When ballplayers meet Twitter

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Walkoff Walk runs an excellent weekly feature called “This Tweet in Baseball” in which the week’s finest real ballplayer tweets are collected.  The latest is up today.  Sadly, it was posted before new Twitter user Matt Holliday decided to tweet thusly:

“Big fan of the new Creed album, helps me get through long bike workout”

Nine minutes later:

“Save it all you creed haters, I’m sure your iPod is filled with perfection. Let me know what’s cool”


I feel bad for Holliday. I mean, sure, Creed sucks and there’s no excuse for it, but all of the responses he’s about to get from the indie music enthusiasts are going to be way more insufferable than “Human Clay” is. And that’s saying something.

The Dodgers do not have a general manager, but they have an assistant general manager

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LAS VEGAS — Farhan Zaidi left his job as the general manager of the Los Angeles Dodgers to become the president of baseball operations for the San Francisco Giants. While Dodgers president Andrew Friedman remains at the top of the baseball operations department, Zaidi’s departure has left the Dodgers without a general manager. It happens. It also happens that the Dodgers do not plan to replace Zaidi with a new general manager any time soon. They just said so last week.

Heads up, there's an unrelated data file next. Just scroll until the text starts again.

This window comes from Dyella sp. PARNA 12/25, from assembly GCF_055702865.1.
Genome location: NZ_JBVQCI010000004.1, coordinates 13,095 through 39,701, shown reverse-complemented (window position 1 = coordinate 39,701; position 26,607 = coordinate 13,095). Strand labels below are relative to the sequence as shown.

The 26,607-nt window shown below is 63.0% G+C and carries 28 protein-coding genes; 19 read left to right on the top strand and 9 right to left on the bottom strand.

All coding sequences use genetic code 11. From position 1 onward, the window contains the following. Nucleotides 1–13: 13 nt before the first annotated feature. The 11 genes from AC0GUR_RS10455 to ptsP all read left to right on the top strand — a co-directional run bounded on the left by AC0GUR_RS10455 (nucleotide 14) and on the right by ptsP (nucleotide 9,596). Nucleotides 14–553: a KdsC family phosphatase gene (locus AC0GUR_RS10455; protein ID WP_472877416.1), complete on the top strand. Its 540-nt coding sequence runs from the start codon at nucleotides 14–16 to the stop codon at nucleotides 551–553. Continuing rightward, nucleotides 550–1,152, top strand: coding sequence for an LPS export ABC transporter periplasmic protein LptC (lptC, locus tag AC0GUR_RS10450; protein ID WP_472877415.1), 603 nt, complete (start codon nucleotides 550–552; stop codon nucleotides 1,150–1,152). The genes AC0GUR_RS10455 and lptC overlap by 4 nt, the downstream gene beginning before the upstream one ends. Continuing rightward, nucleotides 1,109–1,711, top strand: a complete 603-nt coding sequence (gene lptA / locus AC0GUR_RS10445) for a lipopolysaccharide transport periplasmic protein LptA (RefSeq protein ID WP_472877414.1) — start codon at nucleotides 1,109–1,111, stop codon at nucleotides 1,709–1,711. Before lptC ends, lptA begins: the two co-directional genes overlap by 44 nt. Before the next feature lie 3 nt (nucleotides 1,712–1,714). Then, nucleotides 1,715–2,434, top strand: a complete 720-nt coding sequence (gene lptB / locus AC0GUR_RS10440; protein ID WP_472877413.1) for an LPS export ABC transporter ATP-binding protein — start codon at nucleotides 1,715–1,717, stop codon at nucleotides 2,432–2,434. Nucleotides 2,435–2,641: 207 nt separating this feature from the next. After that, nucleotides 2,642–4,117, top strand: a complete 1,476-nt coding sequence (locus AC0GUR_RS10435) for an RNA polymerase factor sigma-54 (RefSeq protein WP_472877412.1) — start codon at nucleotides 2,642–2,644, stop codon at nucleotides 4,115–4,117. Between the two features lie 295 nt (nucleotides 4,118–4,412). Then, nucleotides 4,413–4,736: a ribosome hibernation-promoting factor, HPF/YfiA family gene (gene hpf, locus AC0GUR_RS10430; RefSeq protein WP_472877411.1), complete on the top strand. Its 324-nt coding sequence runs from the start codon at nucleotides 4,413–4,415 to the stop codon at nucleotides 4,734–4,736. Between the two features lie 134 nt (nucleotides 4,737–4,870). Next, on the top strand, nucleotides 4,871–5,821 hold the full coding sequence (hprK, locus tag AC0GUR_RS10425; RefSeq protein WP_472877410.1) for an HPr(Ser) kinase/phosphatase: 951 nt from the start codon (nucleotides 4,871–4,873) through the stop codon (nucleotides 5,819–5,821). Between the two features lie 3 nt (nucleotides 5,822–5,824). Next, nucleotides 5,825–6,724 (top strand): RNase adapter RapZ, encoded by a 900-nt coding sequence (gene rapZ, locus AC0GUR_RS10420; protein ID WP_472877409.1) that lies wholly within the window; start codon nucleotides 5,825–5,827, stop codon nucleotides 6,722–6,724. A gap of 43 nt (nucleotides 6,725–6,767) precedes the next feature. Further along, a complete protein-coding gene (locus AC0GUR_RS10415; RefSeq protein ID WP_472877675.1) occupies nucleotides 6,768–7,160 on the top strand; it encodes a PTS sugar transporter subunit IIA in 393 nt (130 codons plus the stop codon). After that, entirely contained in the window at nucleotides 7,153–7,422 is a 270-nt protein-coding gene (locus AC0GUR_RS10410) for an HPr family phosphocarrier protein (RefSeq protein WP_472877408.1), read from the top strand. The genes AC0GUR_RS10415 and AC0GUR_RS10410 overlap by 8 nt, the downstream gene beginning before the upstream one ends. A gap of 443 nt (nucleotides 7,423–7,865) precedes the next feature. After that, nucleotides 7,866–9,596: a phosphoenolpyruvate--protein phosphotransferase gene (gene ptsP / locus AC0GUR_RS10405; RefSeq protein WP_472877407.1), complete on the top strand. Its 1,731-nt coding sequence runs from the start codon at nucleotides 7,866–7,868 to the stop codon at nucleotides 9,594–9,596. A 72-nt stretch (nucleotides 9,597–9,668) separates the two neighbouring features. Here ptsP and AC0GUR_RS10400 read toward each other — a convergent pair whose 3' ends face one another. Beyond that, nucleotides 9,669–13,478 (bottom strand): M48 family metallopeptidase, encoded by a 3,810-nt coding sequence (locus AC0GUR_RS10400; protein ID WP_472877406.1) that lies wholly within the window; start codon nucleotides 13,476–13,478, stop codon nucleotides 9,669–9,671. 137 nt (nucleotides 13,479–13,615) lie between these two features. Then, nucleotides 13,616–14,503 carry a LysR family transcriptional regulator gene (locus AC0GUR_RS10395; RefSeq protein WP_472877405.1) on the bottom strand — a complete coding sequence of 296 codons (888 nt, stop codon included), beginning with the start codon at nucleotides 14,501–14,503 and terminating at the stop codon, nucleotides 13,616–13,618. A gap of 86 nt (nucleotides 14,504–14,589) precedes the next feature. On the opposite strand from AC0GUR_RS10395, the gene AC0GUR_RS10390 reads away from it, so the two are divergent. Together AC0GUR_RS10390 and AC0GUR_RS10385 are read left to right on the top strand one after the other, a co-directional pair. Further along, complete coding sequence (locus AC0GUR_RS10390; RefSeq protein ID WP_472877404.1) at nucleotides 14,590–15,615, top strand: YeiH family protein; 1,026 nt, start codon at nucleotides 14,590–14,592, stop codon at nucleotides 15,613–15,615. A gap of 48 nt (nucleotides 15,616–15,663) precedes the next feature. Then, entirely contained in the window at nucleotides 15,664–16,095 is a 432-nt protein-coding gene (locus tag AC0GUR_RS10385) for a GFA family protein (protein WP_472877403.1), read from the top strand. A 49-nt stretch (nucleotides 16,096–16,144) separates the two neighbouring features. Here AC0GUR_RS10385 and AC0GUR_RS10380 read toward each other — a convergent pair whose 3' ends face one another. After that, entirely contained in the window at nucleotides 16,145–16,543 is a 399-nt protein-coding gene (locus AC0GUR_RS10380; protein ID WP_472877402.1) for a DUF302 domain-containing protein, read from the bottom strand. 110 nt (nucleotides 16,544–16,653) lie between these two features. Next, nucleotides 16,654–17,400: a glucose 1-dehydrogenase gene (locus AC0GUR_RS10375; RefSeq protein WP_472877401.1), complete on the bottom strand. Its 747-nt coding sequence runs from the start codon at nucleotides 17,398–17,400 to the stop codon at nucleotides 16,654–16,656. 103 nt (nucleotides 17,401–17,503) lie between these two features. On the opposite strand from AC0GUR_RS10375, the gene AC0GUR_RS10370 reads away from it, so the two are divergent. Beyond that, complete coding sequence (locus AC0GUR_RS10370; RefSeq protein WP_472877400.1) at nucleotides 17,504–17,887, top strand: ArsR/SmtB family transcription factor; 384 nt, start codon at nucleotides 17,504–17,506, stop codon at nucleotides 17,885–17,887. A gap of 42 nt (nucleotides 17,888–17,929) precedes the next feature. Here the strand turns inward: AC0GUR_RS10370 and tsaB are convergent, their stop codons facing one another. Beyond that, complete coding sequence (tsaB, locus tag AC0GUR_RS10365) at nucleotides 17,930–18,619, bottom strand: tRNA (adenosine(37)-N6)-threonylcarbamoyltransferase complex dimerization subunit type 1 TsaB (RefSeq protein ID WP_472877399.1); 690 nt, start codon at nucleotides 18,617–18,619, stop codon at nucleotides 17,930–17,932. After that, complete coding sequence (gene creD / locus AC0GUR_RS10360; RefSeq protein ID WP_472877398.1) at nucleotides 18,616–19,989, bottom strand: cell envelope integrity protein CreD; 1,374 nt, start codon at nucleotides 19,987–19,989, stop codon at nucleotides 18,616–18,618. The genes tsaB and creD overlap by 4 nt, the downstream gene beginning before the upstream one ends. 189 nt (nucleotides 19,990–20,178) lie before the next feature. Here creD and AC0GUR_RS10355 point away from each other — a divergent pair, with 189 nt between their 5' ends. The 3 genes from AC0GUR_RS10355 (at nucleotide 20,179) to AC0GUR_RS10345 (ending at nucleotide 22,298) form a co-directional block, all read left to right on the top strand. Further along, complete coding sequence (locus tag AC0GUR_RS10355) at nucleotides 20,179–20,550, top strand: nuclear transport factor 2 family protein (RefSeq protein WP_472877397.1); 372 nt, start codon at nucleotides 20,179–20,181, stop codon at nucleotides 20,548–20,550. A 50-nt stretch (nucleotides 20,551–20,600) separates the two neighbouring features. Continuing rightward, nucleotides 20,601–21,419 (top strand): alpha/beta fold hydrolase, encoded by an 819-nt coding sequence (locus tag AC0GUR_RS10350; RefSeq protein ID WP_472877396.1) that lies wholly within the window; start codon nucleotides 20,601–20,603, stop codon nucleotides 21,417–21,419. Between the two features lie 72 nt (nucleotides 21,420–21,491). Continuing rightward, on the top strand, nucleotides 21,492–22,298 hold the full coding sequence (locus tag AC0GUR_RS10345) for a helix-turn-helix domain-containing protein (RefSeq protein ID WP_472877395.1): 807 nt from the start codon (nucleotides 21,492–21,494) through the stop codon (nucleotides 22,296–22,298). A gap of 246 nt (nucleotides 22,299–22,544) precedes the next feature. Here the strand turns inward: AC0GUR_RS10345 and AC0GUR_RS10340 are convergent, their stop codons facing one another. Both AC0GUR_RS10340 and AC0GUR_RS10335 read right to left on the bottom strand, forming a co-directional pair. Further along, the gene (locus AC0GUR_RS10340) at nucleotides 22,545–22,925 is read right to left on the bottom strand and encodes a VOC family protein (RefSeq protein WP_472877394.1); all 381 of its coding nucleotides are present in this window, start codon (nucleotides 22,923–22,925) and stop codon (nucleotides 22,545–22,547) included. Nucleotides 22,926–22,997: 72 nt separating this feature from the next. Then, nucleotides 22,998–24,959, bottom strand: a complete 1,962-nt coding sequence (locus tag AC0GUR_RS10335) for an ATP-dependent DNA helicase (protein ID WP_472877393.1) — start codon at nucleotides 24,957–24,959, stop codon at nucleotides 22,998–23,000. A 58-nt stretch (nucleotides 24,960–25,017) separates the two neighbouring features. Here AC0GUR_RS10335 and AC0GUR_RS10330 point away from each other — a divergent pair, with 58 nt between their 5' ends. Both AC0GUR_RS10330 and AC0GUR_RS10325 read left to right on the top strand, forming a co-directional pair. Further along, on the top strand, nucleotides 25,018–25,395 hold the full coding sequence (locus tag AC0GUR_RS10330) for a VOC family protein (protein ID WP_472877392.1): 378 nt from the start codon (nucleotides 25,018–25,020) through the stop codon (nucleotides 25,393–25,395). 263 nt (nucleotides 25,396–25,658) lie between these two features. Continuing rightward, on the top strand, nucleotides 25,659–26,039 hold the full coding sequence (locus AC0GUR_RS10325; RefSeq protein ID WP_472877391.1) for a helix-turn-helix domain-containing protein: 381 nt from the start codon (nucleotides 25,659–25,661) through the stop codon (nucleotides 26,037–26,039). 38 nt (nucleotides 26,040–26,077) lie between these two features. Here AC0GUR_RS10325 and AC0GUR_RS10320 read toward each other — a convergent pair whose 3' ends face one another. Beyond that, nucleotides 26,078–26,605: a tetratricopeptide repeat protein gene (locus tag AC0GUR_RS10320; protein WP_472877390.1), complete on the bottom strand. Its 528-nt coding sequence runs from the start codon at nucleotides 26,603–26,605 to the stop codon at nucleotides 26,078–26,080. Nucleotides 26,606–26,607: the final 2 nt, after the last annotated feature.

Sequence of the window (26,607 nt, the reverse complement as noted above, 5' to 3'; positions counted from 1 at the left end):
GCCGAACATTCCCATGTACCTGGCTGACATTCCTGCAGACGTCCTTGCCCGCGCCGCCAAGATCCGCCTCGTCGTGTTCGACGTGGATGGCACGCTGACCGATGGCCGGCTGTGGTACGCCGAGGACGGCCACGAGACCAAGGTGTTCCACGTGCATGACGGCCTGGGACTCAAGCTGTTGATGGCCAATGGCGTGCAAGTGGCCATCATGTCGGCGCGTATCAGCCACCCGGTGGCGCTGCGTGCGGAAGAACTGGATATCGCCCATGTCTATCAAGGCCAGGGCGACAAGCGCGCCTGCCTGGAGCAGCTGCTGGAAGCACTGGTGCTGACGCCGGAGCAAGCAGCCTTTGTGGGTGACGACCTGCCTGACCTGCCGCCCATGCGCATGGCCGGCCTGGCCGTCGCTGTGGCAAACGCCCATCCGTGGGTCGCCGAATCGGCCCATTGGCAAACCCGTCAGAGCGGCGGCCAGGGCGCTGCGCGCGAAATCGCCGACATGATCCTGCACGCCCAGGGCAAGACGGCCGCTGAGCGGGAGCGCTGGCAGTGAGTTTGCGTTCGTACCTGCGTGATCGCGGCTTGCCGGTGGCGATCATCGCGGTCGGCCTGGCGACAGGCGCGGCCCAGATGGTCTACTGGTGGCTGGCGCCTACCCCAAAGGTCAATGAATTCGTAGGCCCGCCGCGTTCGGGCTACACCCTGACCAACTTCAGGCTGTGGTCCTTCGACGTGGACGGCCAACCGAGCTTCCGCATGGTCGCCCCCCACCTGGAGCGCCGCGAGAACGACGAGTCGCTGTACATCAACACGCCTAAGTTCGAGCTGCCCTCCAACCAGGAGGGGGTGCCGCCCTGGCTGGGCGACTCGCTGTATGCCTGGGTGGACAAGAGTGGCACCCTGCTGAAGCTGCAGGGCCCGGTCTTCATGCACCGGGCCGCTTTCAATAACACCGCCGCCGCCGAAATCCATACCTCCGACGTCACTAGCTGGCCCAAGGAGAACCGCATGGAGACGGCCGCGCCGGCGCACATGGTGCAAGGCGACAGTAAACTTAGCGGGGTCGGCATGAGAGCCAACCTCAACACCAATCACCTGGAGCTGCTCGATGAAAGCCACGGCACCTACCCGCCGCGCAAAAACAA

They do, however, have an assistant general manager now. It’s Jeff Kingston, late of the Seattle Mariners, where he served as Jerry Dipoto’s assistant. Now he is an assistant with no one, nominally, to assist. Seems like some sort of dividing by zero error, philosophically speaking, but we’ll just assume it’ll sort itself out.

Two less cosmic takeaways from this: 1. Kingston is an analytics guy who has typically advised the wheeler-dealer — Dipoto — so it’s fairly safe to assume he’ll do that in Los Angeles too; and 2. that a team is happy to proceed without a general manager should tell you where general managers, well, in general, stand in this age of title inflation in baseball front offices.

I imagine that, after some time in the organization, Kingston will be named the actual general manager with no real change in his duties, further underscoring that, in this day and age, the title of GM is like the value of a Zimbabwean dollar.